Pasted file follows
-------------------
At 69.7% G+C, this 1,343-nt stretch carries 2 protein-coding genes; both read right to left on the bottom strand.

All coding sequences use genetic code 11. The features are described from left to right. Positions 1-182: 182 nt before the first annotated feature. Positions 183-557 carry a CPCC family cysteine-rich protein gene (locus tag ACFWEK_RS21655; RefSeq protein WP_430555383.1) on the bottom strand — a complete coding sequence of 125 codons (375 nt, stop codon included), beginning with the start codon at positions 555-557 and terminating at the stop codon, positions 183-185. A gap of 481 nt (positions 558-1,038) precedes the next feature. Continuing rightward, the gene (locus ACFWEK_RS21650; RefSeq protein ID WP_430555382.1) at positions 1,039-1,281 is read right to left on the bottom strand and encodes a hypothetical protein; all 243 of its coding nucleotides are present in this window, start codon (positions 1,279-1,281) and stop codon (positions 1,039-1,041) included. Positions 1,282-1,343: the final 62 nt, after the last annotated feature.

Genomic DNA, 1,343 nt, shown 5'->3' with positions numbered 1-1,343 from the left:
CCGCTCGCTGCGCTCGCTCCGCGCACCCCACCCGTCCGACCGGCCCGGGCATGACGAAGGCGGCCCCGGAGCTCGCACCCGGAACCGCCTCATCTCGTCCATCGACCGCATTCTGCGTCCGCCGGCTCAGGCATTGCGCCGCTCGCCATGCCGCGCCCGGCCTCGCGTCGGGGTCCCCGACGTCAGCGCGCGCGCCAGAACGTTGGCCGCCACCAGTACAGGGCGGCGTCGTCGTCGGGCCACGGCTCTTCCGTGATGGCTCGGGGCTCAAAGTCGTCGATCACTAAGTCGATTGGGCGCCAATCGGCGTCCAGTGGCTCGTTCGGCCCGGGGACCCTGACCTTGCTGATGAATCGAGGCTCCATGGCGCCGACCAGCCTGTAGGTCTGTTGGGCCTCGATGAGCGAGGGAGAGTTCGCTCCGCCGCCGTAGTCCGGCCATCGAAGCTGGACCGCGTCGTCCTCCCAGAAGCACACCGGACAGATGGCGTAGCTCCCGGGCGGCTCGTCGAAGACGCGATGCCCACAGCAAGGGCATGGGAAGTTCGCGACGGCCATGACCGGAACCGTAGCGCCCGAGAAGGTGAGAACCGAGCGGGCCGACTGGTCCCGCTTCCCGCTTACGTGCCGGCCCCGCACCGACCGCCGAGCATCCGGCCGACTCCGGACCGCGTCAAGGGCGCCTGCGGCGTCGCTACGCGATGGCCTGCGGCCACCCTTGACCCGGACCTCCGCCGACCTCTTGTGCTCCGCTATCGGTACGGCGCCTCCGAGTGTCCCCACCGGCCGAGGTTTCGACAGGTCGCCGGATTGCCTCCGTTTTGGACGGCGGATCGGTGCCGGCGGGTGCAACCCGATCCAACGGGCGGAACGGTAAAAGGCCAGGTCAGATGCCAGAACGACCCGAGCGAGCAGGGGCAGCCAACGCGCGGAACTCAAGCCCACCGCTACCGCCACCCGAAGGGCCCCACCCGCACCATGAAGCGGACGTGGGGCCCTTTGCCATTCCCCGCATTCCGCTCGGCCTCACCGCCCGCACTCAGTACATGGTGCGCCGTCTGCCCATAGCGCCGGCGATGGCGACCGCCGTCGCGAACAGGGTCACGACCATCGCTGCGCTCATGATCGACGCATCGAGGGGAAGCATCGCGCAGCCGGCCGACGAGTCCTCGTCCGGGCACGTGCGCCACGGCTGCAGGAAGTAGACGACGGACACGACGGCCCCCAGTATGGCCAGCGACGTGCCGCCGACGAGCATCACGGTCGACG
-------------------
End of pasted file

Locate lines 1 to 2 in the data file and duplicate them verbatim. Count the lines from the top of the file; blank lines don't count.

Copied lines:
At 69.7% G+C, this 1,343-nt stretch carries 2 protein-coding genes; both read right to left on the bottom strand.

All coding sequences use genetic code 11. The features are described from left to right. Positions 1-182: 182 nt before the first annotated feature. Positions 183-557 carry a CPCC family cysteine-rich protein gene (locus tag ACFWEK_RS21655; RefSeq protein WP_430555383.1) on the bottom strand — a complete coding sequence of 125 codons (375 nt, stop codon included), beginning with the start codon at positions 555-557 and terminating at the stop codon, positions 183-185. A gap of 481 nt (positions 558-1,038) precedes the next feature. Continuing rightward, the gene (locus ACFWEK_RS21650; RefSeq protein ID WP_430555382.1) at positions 1,039-1,281 is read right to left on the bottom strand and encodes a hypothetical protein; all 243 of its coding nucleotides are present in this window, start codon (positions 1,279-1,281) and stop codon (positions 1,039-1,041) included. Positions 1,282-1,343: the final 62 nt, after the last annotated feature.